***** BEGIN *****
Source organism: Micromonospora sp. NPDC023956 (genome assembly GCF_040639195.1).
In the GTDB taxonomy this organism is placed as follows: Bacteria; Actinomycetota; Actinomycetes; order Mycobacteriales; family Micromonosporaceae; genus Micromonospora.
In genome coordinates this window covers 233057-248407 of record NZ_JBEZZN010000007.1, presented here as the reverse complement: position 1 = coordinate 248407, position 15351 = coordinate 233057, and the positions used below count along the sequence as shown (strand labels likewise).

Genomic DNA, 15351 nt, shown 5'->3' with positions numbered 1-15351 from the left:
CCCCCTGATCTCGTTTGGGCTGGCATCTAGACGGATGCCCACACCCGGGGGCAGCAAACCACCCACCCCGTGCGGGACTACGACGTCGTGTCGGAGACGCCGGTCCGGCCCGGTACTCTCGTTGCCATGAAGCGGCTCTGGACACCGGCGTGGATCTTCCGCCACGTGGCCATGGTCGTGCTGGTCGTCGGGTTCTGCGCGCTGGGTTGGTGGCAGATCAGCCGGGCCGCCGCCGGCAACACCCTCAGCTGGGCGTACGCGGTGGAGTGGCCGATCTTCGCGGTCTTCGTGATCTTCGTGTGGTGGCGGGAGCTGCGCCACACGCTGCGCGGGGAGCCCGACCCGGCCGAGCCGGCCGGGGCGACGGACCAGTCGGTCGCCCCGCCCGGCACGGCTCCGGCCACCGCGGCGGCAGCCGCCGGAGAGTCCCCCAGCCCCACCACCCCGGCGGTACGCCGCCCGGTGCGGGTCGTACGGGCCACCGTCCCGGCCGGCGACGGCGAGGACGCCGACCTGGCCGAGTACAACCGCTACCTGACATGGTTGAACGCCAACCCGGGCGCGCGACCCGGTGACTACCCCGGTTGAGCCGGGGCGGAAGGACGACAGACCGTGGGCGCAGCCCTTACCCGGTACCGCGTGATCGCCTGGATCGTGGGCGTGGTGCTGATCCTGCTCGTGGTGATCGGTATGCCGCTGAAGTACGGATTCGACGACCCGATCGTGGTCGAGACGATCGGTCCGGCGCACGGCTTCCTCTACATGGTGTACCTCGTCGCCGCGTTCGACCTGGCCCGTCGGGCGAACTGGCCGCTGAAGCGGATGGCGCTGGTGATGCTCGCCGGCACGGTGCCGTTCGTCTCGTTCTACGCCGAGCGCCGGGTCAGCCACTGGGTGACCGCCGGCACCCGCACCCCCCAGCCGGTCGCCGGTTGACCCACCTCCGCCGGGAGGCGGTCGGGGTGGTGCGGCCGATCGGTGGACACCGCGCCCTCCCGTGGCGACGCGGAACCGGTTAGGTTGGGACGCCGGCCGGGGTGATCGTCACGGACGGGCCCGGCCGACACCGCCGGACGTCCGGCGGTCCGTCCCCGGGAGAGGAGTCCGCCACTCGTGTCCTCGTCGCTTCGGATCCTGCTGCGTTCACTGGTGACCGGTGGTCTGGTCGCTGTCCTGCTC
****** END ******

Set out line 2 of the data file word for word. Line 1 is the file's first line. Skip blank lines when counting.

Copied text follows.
In the GTDB taxonomy this organism is placed as follows: Bacteria; Actinomycetota; Actinomycetes; order Mycobacteriales; family Micromonosporaceae; genus Micromonospora.